Ulster Weeks

Article

Brexit has, once again, thrown into sharp relief the uncertain relationship between Ulster unionism and their fellow citizens. Since 1948 a constant concern for unionism has been worries that British ambiguity towards Northern Ireland will event[...]
The Whereabouts of the Kingdom of God

Article

This article explores the journalistic efforts of the Sinn Féin activists in Arthur Griffith’s circle in the period 1909-11 to define Irish citizenship as an active, nation-building duty rather than the relatively passive electoral and financial[...]
Cursed to the Trees, Enchanted by the Woods

Article

Drawing on Jane Bennett’s theory of “crossings and enchantment”, this essay considers interspecies transformations in Seamus Heaney’s Sweeney Astray (1983). As a bird-man, Mad King Sweeney discovers that the arboreal environment is a vibrantly i[...]
Derek Mahon’s Geopoetic Horizons

Article

Derek Mahon’s poetical œuvre can be read as a critical reflection on man’s relation to Earth. This paper first examines how the basic elements of familiar landscapes (land, soil, earth, sea) interact, thus defining a poetic territory viewed from[...]
Despirited Forests, Deforested Landscapes

Article

This paper studies the history of deforestation in Ireland under the impact of consequent arrivals and departures, among which the advent of Christianity and the Anglo-Norman colonisation left a permanent mark on both the Irish landscape and cul[...]
Digging the Borderland in Brian McGilloway’s The Nameless Dead (2012)

Article

In the entire Inspector Devlin series, the borderland is central to the plot of Brian McGilloway’s novels, but in The Nameless Dead, written in 2012, not only is the borderland a dividing line, a defining element in the plot and in the narrative[...]
Geomantic de Paula Meehan ou comment lire et dire la nature

Article

Cet article envisage la façon dont Paula Meehan place la nature au centre de son dernier recueil, Geomantic (2016). La crise post-Celtic Tiger et les commémorations de 1916 conduisent à articuler les enjeux écopoétiques aux questions politiques [...]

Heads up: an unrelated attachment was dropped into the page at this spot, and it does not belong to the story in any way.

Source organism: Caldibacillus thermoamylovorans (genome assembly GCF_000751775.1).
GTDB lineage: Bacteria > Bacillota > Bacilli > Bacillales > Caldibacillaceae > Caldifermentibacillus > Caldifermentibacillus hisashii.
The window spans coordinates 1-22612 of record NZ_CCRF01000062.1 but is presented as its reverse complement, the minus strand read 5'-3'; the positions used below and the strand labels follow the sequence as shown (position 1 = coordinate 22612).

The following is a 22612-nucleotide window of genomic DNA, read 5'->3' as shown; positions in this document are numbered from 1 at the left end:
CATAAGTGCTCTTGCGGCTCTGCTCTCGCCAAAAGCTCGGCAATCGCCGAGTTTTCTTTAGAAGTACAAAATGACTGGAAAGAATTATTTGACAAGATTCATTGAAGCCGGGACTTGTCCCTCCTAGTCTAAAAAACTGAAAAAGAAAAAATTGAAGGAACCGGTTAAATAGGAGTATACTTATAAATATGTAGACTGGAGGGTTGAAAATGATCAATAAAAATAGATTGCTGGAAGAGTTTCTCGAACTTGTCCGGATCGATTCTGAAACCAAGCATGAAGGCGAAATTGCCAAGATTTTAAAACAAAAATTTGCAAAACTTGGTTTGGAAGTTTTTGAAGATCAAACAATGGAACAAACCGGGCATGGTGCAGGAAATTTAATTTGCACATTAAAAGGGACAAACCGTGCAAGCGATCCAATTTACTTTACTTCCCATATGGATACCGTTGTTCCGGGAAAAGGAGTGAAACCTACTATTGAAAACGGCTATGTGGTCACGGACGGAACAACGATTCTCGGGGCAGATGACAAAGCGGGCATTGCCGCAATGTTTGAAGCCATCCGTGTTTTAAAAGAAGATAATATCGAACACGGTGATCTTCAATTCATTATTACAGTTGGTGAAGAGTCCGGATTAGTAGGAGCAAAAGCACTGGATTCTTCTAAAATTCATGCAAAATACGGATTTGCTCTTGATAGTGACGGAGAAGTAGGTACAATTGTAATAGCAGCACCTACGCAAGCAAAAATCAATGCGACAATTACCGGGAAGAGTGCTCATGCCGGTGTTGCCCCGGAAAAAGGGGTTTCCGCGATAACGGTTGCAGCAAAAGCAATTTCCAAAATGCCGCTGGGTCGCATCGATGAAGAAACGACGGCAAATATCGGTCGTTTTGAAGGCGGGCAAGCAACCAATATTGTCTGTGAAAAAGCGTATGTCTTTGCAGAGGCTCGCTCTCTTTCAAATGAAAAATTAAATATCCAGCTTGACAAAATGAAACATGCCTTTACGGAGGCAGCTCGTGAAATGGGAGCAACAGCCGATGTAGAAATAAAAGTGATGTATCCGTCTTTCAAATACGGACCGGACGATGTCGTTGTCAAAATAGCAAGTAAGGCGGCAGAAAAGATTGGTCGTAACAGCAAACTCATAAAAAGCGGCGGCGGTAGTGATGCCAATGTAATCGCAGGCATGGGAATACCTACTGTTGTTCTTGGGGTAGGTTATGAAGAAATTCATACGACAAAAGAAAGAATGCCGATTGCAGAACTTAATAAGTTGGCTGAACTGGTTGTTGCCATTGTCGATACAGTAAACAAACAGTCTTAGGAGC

Living Water

Article

It is thirty years since the seminal art exhibition, Clean Irish Sea, was displayed at Dublin City Gallery in 1988. This was arguably the first major Irish art show to specifically address ecological issues. This paper focuses on key works by tw[...]
Nommer la nature

Article

Gerald of Wales rédigea à la fin du XIIe siècle l’Historia Hiberniae et la Topographia Hibernica, deux ouvrages ethnographiques dans lesquels la nature a toute sa place. Cet article analyse le rapport entre toponymie et nature en s’attardant sur[...]
Relational Difference in Sinéad Morrissey’s Poetry

Article

The poet from Northern Ireland Sinéad Morrissey has among her concerns that about our conflicting relationship with nature ‒ be it the human body, the environment or the animal world. This paper aims to analyse Morrissey’s ecopoetics: her denunc[...]
Risk and Refuge

Article

This essay provides a deferred assessment of the uncanniness of dwelling in post-Celtic Tiger Ireland by concentrating on the socioecological fallout of ruins and the longterm casualties of land speculation: that is, transformations of landscape[...]
Brain fever

Article

‘It’s actually quite difficult to remain intensely worried all the time’ [essay]

Livre

Introduction 1. How to make an Irish film Short film "Granny O'Grimm's Sleeping Beauty" 2. Animating Ireland Short film "Foxes" 3. Ireland of the horrors Short film "The Herd" 4. Documenting Ireland Short film "Pentecost" 5. Irish histo[...]

Livre

Despite its name, the real subject of J.G. Farrell's Empire Series is not the British empire, but the human condition, a state characterized by 'fall'. He actually uses the falling empire as an overarching metaphor, as well as a rich source of i[...]

Livre

In three urgent pieces of non-fiction Anne Enright explores speech and silence in the lives of Irish women: the long silence surrounding the Mother and Baby home in Tuam which was broken by the voice of Catherine Corless, the silence of Irish li[...]
Rencontre avec Emilie Pine

Evénement enregistré

Emilie PINE, Personne interviewée ; Cliona NI RIORDAIN, Intervieweur | 2019
Événement enregistré dans le cadre de la programmation culturelle du CCI Sous l’effet d’un formidable bouche-à-oreille, le premier ouvrage d’Emilie Pine, Notes to Self, est devenu un véritable phénomène, consacré en novembre 2018 « Livre irla[...]
Apocalypse in a can

Article

"I see the mark of its neon claws on culture, the summation of centuries of fear and machismo."
Details, details

Article

On the essays of Elizabeth Hardwick [review-essay]
Naumburg masters

Article

‘The morning I left, my girlfriend was in tears, bathing our old dog …’ [essay]
The Art of Writing

Article

Lecture delivered to Graduates' Association, 2nd May, 1963.
A City That She Must Postpone

Article

This essay explores the significance of the specific sites that dominate O'Brien's representations of self-development in her novels set in Paris. Building on the central position that critics allocate to Paris, this article asserts that O'Brien[...]
Costuming in Sean Keating's self-portraits: theatrical guise or political disguise?

Article

L’œuvre du peintre irlandais Seán Keating (1889–1977) a accompagné l’affirmation d’une irlandité mêlant tradition et modernité. Dans cette perspective, les nombreux autoportraits de l’artiste peuvent être considérés comme un moyen d’incarner un [...]